It was the kind of case even a seasoned lawyer would have trouble arguing before a judge.
A high school student died after abusing the drug Adderall, and the case was complicated by the student’s pre-existing genetic heart defect and history of alcohol abuse. The person who supplied the drug was being tried for second-degree murder.
It wasn’t a real case, but it was the focus of a Saturday afternoon hearing at the San Luis Obispo County courthouse.
Six local high schools duked it out in the courtroom in the first of a series of hearings that make up the local trials of the California Mock Trial Program.
In this particular case, which was drafted by the nonprofit Constitutional Rights Foundation, high school students debate before a local attorney, who plays the role of judge, and a three-judge panel decides the winner based on the merits of the students’ arguments.
Students from Templeton High School handled the prosecution, and San Luis Obispo High School students represented the defense.
Six high school teams competed Saturday. Arroyo Grande High School beat North County Christian in Atascadero, and Mission Prep in San Luis Obispo topped Central Coast New Tech of Nipomo. But the most-heated competition happened in Department 5 before Nancy Warren, a San Luis Obispo-based attorney.
Templeton and San Luis Obispo high schools have a bit of a history; they’ve competed against each other in the county final rounds each of the past four years, with Templeton winning in 2010 and 2012, and San Luis Obispo emerging victorious in 2011 and 2013.
On Saturday, fictional defendant “Rae Concha,” played by San Luis Obispo High School student Annie McNulty, was accused of running a drug-dealing ring at a local high school campus. To compound matters, a student, “Jason Johnson,” had recently died after consuming an undetermined amount of Adderall, used to treat attention deficit disorder, and his best friend was being tried for murder.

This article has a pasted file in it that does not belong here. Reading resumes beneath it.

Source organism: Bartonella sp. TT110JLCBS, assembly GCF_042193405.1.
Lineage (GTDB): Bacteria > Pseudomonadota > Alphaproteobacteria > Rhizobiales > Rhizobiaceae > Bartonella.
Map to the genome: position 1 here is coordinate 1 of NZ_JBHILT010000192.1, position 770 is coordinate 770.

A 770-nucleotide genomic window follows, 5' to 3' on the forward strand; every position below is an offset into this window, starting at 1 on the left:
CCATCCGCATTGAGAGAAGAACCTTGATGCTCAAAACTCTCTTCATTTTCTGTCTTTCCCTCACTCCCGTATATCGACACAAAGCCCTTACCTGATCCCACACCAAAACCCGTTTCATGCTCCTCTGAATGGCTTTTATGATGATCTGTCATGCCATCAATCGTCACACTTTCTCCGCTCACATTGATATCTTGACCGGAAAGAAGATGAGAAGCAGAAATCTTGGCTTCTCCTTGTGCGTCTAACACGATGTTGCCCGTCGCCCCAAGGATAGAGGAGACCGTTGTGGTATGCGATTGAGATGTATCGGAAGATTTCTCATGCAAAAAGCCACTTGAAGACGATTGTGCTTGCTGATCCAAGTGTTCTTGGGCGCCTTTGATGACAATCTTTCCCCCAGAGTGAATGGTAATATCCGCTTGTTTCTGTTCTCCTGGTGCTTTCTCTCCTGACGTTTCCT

The case was based on a “21 Jump Street”-style situation in which an undercover police officer, played by student Jake Scott, infiltrated a local school to find out who was supplying “Addy” to students. The police officer became friends with Concha, and after establishing probable cause, searched Concha’s car in the school parking lot to find six Ziplock baggies of Adderall and a money clip on the back seat.
But wait! The officer first discovered the paraphernalia by standing on a front tire to peek through a cracked window, creating a constitutional search-and-seizure question. Throw in a spurned former best friend and you have a case where nothing is as it seems and a question exists about whether a crime was committed in the first place.
Templeton High School students Kaylinn Charnley and Sam Hjerrild opened the case, opposing a defense counsel motion to exclude all evidence by the officer, which San Luis Obispo High School’s team argued was collected unconstitutionally.
“Judge” Warren said she would, in real life, agree with the defense, but the mock trial went on for the sake of the competition.
There were contradictory witnesses, including the undercover police officer, who was less than convincing, and the defendant’s former best friend who may or may not have had a motive to frame the defendant.
In the end, San Luis Obispo won the verdict, which Warren said clearly established a reasonable doubt of guilt for the defendant. But, just as it plays out in court, the end result wasn’t as clear-cut. Templeton scored higher among the judges and won the event.
The three judges — local attorneys and paralegals — applauded the students.
“The amount of work each and every one of you have put into this is just astonishing,” said Kelly Mandarino, one of three judges to score the event. She’s a prosecutor with the county District Attorney’s Office who specializes in narcotics cases.
Following the hearing, both teams had the opportunity to award the most outstanding opponent. Templeton High School student Charnley and San Luis Obispo High School sophomore Ruby Callahan took the prizes.
Mission Prep instructor Evan O’Reilly, who volunteers to counsel students in the competition, said the program helps students get a real-life look at the ins and outs of legal proceedings.
He said the annual event wouldn’t be possible without the help of the courthouse staff and local attorneys who donate their time in helping students find their legal voices.
“The attorneys are the lifeblood of this,” O’Reilly said.
Mock trial semifinals continue this week, with finals set for Feb. 13.